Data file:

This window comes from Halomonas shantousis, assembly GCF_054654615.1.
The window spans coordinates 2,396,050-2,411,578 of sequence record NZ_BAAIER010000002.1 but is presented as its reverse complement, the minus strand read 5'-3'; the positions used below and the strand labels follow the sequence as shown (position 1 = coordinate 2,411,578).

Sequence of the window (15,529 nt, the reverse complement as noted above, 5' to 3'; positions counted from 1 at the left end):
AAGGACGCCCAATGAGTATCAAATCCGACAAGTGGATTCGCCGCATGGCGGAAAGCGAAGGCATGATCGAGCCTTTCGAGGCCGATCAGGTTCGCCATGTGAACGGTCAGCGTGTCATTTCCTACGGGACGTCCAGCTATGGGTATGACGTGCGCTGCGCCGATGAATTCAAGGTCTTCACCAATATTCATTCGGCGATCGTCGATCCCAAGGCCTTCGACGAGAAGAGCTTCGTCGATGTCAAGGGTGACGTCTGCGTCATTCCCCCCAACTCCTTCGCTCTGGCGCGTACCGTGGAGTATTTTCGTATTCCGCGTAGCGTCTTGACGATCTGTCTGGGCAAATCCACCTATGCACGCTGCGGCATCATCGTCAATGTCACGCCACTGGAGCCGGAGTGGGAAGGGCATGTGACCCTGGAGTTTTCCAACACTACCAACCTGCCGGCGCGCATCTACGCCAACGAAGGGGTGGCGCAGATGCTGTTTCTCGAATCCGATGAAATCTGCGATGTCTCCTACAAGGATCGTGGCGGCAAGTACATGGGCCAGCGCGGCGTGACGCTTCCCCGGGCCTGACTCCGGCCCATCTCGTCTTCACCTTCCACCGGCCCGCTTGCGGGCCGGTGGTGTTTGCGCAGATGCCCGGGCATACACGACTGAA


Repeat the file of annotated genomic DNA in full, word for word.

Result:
This window comes from Halomonas shantousis, assembly GCF_054654615.1.
The window spans coordinates 2,396,050-2,411,578 of sequence record NZ_BAAIER010000002.1 but is presented as its reverse complement, the minus strand read 5'-3'; the positions used below and the strand labels follow the sequence as shown (position 1 = coordinate 2,411,578).

Sequence of the window (15,529 nt, the reverse complement as noted above, 5' to 3'; positions counted from 1 at the left end):
AAGGACGCCCAATGAGTATCAAATCCGACAAGTGGATTCGCCGCATGGCGGAAAGCGAAGGCATGATCGAGCCTTTCGAGGCCGATCAGGTTCGCCATGTGAACGGTCAGCGTGTCATTTCCTACGGGACGTCCAGCTATGGGTATGACGTGCGCTGCGCCGATGAATTCAAGGTCTTCACCAATATTCATTCGGCGATCGTCGATCCCAAGGCCTTCGACGAGAAGAGCTTCGTCGATGTCAAGGGTGACGTCTGCGTCATTCCCCCCAACTCCTTCGCTCTGGCGCGTACCGTGGAGTATTTTCGTATTCCGCGTAGCGTCTTGACGATCTGTCTGGGCAAATCCACCTATGCACGCTGCGGCATCATCGTCAATGTCACGCCACTGGAGCCGGAGTGGGAAGGGCATGTGACCCTGGAGTTTTCCAACACTACCAACCTGCCGGCGCGCATCTACGCCAACGAAGGGGTGGCGCAGATGCTGTTTCTCGAATCCGATGAAATCTGCGATGTCTCCTACAAGGATCGTGGCGGCAAGTACATGGGCCAGCGCGGCGTGACGCTTCCCCGGGCCTGACTCCGGCCCATCTCGTCTTCACCTTCCACCGGCCCGCTTGCGGGCCGGTGGTGTTTGCGCAGATGCCCGGGCATACACGACTGAA